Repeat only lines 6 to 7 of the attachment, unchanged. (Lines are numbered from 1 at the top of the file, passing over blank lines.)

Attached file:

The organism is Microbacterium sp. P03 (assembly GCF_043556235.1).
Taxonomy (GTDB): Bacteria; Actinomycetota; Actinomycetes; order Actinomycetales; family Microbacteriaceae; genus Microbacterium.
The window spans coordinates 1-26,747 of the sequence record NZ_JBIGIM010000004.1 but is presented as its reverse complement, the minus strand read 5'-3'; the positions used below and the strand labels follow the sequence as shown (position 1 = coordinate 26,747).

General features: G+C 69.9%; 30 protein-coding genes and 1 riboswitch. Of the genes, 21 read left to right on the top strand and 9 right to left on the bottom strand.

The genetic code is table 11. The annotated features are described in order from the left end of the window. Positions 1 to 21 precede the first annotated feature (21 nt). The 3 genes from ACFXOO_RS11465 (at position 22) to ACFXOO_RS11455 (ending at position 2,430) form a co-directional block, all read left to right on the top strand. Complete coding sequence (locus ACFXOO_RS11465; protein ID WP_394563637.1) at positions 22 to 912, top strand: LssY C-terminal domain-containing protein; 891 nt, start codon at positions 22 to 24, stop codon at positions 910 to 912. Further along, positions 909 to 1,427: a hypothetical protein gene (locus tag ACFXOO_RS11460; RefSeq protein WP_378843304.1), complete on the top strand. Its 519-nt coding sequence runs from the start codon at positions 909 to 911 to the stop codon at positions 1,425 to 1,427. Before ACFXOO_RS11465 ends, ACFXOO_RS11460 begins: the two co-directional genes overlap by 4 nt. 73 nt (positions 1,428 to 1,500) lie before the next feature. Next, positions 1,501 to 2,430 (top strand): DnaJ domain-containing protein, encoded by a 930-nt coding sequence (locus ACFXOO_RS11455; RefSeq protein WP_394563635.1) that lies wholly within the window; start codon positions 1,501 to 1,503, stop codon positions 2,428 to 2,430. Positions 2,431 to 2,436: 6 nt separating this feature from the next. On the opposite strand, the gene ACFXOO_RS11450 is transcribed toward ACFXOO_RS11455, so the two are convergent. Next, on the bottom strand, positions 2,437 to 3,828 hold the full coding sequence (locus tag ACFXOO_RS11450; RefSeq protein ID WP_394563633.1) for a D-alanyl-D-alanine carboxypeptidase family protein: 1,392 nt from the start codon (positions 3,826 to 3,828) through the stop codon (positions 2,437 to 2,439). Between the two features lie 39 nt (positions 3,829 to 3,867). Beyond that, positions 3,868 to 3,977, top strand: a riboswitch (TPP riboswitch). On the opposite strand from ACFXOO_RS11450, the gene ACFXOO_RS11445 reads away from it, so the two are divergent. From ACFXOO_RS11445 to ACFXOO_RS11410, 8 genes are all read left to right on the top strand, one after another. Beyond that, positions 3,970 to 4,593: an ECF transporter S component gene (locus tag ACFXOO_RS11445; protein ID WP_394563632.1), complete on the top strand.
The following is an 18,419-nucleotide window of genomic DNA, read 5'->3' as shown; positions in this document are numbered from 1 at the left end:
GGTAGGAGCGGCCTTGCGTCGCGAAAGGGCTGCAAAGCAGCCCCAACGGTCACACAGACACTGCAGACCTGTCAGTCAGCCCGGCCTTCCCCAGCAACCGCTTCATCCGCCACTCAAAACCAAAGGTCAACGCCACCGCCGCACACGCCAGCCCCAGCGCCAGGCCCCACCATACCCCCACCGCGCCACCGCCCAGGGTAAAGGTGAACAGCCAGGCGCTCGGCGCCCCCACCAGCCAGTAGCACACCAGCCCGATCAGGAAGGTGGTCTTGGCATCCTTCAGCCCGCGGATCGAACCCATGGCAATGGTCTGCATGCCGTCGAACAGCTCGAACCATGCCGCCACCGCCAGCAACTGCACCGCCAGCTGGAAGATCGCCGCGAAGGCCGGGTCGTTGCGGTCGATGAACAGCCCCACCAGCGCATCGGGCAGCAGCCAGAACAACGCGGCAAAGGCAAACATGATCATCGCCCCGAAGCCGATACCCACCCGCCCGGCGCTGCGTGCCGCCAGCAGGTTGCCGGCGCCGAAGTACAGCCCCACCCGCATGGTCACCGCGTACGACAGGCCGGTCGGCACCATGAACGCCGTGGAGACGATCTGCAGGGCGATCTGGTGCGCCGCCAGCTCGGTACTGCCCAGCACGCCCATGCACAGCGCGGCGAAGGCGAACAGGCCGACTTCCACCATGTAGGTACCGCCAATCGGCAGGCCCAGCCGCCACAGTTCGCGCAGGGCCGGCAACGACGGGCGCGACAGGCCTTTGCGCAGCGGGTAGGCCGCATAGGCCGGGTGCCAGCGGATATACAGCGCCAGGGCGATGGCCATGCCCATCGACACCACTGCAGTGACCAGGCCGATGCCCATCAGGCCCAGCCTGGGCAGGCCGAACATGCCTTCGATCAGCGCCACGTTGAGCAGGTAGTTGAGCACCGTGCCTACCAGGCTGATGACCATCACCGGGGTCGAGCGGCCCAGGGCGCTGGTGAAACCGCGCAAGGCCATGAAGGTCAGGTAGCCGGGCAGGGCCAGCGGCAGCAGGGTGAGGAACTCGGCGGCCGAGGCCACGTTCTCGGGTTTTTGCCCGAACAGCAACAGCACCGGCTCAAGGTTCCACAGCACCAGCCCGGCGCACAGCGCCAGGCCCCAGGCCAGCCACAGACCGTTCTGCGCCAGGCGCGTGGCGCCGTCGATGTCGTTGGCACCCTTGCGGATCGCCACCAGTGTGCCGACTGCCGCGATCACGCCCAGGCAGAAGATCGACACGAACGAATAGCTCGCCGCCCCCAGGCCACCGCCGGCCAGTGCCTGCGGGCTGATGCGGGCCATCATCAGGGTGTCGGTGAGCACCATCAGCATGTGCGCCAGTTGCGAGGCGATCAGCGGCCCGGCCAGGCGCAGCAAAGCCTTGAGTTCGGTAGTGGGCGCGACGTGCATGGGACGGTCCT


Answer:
The following is an 18,419-nucleotide window of genomic DNA, read 5'->3' as shown; positions in this document are numbered from 1 at the left end:
GGTAGGAGCGGCCTTGCGTCGCGAAAGGGCTGCAAAGCAGCCCCAACGGTCACACAGACACTGCAGACCTGTCAGTCAGCCCGGCCTTCCCCAGCAACCGCTTCATCCGCCACTCAAAACCAAAGGTCAACGCCACCGCCGCACACGCCAGCCCCAGCGCCAGGCCCCACCATACCCCCACCGCGCCACCGCCCAGGGTAAAGGTGAACAGCCAGGCGCTCGGCGCCCCCACCAGCCAGTAGCACACCAGCCCGATCAGGAAGGTGGTCTTGGCATCCTTCAGCCCGCGGATCGAACCCATGGCAATGGTCTGCATGCCGTCGAACAGCTCGAACCATGCCGCCACCGCCAGCAACTGCACCGCCAGCTGGAAGATCGCCGCGAAGGCCGGGTCGTTGCGGTCGATGAACAGCCCCACCAGCGCATCGGGCAGCAGCCAGAACAACGCGGCAAAGGCAAACATGATCATCGCCCCGAAGCCGATACCCACCCGCCCGGCGCTGCGTGCCGCCAGCAGGTTGCCGGCGCCGAAGTACAGCCCCACCCGCATGGTCACCGCGTACGACAGGCCGGTCGGCACCATGAACGCCGTGGAGACGATCTGCAGGGCGATCTGGTGCGCCGCCAGCTCGGTACTGCCCAGCACGCCCATGCACAGCGCGGCGAAGGCGAACAGGCCGACTTCCACCATGTAGGTACCGCCAATCGGCAGGCCCAGCCGCCACAGTTCGCGCAGGGCCGGCAACGACGGGCGCGACAGGCCTTTGCGCAGCGGGTAGGCCGCATAGGCCGGGTGCCAGCGGATATACAGCGCCAGGGCGATGGCCATGCCCATCGACACCACTGCAGTGACCAGGCCGATGCCCATCAGGCCCAGCCTGGGCAGGCCGAACATGCCTTCGATCAGCGCCACGTTGAGCAGGTAGTTGAGCACCGTGCCTACCAGGCTGATGACCATCACCGGGGTCGAGCGGCCCAGGGCGCTGGTGAAACCGCGCAAGGCCATGAAGGTCAGGTAGCCGGGCAGGGCCAGCGGCAGCAGGGTGAGGAACTCGGCGGCCGAGGCCACGTTCTCGGGTTTTTGCCCGAACAGCAACAGCACCGGCTCAAGGTTCCACAGCACCAGCCCGGCGCACAGCGCCAGGCCCCAGGCCAGCCACAGACCGTTCTGCGCCAGGCGCGTGGCGCCGTCGATGTCGTTGGCACCCTTGCGGATCGCCACCAGTGTGCCGACTGCCGCGATCACGCCCAGGCAGAAGATCGACACGAACGAATAGCTCGCCGCCCCCAGGCCACCGCCGGCCAGTGCCTGCGGGCTGATGCGGGCCATCATCAGGGTGTCGGTGAGCACCATCAGCATGTGCGCCAGTTGCGAGGCGATCAGCGGCCCGGCCAGGCGCAGCAAAGCCTTGAGTTCGGTAGTGGGCGCGACGTGCATGGGACGGTCCT